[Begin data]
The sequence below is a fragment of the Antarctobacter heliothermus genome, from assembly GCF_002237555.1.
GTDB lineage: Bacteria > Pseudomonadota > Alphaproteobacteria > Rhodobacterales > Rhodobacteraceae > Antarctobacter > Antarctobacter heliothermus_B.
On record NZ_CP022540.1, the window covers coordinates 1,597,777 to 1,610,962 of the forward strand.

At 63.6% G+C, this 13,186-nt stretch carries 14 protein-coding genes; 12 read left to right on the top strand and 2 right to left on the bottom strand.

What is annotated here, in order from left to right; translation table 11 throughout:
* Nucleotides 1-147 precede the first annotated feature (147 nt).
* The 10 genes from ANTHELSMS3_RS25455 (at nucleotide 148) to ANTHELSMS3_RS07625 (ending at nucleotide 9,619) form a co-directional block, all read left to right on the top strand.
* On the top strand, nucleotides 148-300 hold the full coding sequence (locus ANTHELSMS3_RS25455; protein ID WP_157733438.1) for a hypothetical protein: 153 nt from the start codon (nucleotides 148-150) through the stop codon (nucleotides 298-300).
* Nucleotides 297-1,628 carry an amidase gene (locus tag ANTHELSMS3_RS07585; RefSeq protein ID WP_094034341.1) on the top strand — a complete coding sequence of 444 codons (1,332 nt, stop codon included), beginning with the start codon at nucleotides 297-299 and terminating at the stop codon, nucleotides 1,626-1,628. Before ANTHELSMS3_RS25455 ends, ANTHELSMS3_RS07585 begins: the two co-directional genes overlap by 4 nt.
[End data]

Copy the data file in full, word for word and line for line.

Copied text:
The sequence below is a fragment of the Antarctobacter heliothermus genome, from assembly GCF_002237555.1.
GTDB lineage: Bacteria > Pseudomonadota > Alphaproteobacteria > Rhodobacterales > Rhodobacteraceae > Antarctobacter > Antarctobacter heliothermus_B.
On record NZ_CP022540.1, the window covers coordinates 1,597,777 to 1,610,962 of the forward strand.

At 63.6% G+C, this 13,186-nt stretch carries 14 protein-coding genes; 12 read left to right on the top strand and 2 right to left on the bottom strand.

What is annotated here, in order from left to right; translation table 11 throughout:
* Nucleotides 1-147 precede the first annotated feature (147 nt).
* The 10 genes from ANTHELSMS3_RS25455 (at nucleotide 148) to ANTHELSMS3_RS07625 (ending at nucleotide 9,619) form a co-directional block, all read left to right on the top strand.
* On the top strand, nucleotides 148-300 hold the full coding sequence (locus ANTHELSMS3_RS25455; protein ID WP_157733438.1) for a hypothetical protein: 153 nt from the start codon (nucleotides 148-150) through the stop codon (nucleotides 298-300).
* Nucleotides 297-1,628 carry an amidase gene (locus tag ANTHELSMS3_RS07585; RefSeq protein ID WP_094034341.1) on the top strand — a complete coding sequence of 444 codons (1,332 nt, stop codon included), beginning with the start codon at nucleotides 297-299 and terminating at the stop codon, nucleotides 1,626-1,628. Before ANTHELSMS3_RS25455 ends, ANTHELSMS3_RS07585 begins: the two co-directional genes overlap by 4 nt.